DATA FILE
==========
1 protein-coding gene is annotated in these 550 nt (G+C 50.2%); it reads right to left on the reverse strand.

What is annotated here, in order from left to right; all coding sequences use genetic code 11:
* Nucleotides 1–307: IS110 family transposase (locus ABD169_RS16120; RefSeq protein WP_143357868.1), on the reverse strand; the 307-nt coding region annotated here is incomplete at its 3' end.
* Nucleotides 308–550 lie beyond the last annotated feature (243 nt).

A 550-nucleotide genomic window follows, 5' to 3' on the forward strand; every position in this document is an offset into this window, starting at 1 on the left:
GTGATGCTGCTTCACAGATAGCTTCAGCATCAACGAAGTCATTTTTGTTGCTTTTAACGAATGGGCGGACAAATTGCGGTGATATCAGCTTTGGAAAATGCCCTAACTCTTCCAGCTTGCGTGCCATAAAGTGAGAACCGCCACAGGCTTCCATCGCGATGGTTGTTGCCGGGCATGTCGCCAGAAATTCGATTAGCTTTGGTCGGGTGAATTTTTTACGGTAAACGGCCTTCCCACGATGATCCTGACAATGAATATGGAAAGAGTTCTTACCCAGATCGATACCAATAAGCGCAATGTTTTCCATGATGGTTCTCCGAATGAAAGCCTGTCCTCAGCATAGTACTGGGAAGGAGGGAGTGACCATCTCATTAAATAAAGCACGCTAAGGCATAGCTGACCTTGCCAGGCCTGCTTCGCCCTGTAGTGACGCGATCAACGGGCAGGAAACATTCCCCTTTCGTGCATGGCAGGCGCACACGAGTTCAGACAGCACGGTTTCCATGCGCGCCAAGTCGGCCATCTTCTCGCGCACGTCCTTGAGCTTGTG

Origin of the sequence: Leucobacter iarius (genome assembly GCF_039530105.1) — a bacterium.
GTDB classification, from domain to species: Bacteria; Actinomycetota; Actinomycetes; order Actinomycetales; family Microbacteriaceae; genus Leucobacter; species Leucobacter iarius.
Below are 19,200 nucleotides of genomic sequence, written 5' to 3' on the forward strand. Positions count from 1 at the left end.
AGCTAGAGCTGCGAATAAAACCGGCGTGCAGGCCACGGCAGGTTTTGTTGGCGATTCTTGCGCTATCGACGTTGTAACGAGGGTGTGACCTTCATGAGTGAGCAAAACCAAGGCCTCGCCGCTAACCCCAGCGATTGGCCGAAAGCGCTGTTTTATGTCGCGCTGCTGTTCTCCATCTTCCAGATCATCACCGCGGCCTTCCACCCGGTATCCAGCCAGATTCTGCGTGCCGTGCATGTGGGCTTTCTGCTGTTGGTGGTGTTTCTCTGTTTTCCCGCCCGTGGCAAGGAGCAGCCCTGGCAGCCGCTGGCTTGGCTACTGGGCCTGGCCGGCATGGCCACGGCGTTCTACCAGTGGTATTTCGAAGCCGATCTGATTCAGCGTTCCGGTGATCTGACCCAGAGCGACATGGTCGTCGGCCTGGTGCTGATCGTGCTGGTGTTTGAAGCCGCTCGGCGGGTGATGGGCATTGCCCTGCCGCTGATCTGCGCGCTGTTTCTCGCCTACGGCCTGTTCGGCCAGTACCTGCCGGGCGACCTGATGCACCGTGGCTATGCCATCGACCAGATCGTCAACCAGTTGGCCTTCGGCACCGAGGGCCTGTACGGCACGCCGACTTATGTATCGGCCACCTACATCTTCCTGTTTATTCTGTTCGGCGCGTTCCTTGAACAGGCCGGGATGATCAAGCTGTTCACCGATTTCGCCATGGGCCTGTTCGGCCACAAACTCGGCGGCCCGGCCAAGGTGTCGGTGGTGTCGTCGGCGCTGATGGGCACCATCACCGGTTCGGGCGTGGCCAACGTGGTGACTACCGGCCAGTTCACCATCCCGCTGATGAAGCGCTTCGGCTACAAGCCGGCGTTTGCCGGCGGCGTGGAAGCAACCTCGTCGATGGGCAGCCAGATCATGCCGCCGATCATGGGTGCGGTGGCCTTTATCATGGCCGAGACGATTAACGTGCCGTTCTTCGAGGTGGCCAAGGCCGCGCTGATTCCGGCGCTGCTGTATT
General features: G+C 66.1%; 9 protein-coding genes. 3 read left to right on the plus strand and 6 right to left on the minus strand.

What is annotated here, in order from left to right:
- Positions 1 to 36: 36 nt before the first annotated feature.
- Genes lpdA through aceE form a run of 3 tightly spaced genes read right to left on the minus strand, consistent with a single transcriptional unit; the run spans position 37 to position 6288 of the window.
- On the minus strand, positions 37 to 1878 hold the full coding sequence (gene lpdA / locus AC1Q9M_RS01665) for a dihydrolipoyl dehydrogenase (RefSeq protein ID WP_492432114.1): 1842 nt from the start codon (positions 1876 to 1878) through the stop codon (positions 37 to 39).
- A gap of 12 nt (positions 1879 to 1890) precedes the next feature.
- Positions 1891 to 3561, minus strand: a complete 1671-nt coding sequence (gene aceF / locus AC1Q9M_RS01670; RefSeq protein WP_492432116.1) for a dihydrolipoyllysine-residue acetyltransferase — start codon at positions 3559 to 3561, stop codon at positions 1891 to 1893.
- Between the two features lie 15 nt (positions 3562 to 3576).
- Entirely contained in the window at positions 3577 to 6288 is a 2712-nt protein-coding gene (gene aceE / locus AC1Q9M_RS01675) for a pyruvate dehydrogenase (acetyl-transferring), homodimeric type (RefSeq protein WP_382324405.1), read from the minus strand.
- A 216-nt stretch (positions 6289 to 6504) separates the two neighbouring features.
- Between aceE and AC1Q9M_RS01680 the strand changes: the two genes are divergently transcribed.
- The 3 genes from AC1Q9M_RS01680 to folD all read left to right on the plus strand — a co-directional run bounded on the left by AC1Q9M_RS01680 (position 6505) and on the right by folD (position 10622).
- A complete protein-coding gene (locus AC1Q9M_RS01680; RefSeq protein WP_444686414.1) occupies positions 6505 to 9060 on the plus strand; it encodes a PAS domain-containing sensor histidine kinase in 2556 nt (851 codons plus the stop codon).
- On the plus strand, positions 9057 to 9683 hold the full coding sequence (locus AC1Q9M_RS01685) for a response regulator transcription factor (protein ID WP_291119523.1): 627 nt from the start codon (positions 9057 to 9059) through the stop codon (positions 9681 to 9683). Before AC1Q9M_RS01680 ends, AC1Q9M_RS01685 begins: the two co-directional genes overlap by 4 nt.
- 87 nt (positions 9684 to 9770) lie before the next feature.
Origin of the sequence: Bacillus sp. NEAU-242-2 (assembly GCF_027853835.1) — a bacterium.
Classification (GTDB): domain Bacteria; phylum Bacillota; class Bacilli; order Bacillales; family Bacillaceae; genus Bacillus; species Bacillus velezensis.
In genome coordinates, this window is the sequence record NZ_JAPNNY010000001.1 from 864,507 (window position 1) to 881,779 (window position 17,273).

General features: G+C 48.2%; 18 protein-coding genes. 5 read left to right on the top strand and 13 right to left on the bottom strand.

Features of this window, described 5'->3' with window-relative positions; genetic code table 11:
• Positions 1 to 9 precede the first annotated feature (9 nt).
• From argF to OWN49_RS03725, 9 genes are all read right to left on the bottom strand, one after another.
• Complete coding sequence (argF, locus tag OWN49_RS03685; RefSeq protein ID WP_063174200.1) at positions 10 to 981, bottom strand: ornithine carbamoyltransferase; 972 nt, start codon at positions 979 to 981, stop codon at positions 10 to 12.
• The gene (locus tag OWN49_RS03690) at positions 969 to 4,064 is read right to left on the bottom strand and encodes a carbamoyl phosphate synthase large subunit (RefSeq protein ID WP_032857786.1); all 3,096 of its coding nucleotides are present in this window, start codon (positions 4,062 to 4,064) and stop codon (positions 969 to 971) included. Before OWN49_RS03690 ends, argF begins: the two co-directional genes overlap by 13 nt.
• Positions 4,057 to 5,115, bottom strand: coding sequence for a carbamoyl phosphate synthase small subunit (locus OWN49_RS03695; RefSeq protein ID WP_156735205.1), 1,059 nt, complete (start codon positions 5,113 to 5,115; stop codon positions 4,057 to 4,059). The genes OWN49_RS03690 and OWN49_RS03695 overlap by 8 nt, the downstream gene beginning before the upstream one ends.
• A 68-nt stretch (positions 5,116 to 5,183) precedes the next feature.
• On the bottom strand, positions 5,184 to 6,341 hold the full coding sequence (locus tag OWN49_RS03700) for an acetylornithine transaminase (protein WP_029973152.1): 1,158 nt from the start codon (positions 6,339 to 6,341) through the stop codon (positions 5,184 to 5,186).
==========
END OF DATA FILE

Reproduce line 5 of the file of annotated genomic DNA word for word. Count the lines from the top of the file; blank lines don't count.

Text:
A 550-nucleotide genomic window follows, 5' to 3' on the forward strand; every position in this document is an offset into this window, starting at 1 on the left: